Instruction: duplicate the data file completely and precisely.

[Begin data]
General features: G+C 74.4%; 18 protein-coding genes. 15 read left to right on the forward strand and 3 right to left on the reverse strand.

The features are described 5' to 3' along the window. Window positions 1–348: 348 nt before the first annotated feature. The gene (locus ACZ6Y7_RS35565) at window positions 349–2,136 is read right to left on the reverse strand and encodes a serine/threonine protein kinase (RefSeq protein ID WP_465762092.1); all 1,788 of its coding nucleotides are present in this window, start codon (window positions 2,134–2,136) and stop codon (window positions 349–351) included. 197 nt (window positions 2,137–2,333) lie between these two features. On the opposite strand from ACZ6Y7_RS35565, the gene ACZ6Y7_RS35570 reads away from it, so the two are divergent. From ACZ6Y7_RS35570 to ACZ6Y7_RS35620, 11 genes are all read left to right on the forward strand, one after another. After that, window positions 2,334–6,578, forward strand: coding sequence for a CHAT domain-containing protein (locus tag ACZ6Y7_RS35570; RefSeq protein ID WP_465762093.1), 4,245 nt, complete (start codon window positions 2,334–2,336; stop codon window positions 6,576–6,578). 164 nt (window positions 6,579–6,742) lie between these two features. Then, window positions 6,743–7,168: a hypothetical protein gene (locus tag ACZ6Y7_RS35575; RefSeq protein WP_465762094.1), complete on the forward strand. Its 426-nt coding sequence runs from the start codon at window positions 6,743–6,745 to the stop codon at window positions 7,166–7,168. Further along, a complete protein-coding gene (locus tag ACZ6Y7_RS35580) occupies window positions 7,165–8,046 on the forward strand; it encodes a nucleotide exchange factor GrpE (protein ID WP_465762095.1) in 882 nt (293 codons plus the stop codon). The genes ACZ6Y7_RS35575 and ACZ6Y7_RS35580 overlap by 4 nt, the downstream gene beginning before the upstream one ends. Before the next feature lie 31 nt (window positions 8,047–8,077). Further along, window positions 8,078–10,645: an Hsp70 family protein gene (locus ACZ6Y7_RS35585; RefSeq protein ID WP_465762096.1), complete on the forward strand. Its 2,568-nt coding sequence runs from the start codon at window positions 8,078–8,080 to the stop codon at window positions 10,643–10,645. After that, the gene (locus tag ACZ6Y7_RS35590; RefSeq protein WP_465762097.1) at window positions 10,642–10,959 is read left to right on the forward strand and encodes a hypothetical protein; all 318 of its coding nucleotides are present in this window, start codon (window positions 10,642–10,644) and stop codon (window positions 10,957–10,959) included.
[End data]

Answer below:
General features: G+C 74.4%; 18 protein-coding genes. 15 read left to right on the forward strand and 3 right to left on the reverse strand.

The features are described 5' to 3' along the window. Window positions 1–348: 348 nt before the first annotated feature. The gene (locus ACZ6Y7_RS35565) at window positions 349–2,136 is read right to left on the reverse strand and encodes a serine/threonine protein kinase (RefSeq protein ID WP_465762092.1); all 1,788 of its coding nucleotides are present in this window, start codon (window positions 2,134–2,136) and stop codon (window positions 349–351) included. 197 nt (window positions 2,137–2,333) lie between these two features. On the opposite strand from ACZ6Y7_RS35565, the gene ACZ6Y7_RS35570 reads away from it, so the two are divergent. From ACZ6Y7_RS35570 to ACZ6Y7_RS35620, 11 genes are all read left to right on the forward strand, one after another. After that, window positions 2,334–6,578, forward strand: coding sequence for a CHAT domain-containing protein (locus tag ACZ6Y7_RS35570; RefSeq protein ID WP_465762093.1), 4,245 nt, complete (start codon window positions 2,334–2,336; stop codon window positions 6,576–6,578). 164 nt (window positions 6,579–6,742) lie between these two features. Then, window positions 6,743–7,168: a hypothetical protein gene (locus tag ACZ6Y7_RS35575; RefSeq protein WP_465762094.1), complete on the forward strand. Its 426-nt coding sequence runs from the start codon at window positions 6,743–6,745 to the stop codon at window positions 7,166–7,168. Further along, a complete protein-coding gene (locus tag ACZ6Y7_RS35580) occupies window positions 7,165–8,046 on the forward strand; it encodes a nucleotide exchange factor GrpE (protein ID WP_465762095.1) in 882 nt (293 codons plus the stop codon). The genes ACZ6Y7_RS35575 and ACZ6Y7_RS35580 overlap by 4 nt, the downstream gene beginning before the upstream one ends. Before the next feature lie 31 nt (window positions 8,047–8,077). Further along, window positions 8,078–10,645: an Hsp70 family protein gene (locus ACZ6Y7_RS35585; RefSeq protein ID WP_465762096.1), complete on the forward strand. Its 2,568-nt coding sequence runs from the start codon at window positions 8,078–8,080 to the stop codon at window positions 10,643–10,645. After that, the gene (locus tag ACZ6Y7_RS35590; RefSeq protein WP_465762097.1) at window positions 10,642–10,959 is read left to right on the forward strand and encodes a hypothetical protein; all 318 of its coding nucleotides are present in this window, start codon (window positions 10,642–10,644) and stop codon (window positions 10,957–10,959) included.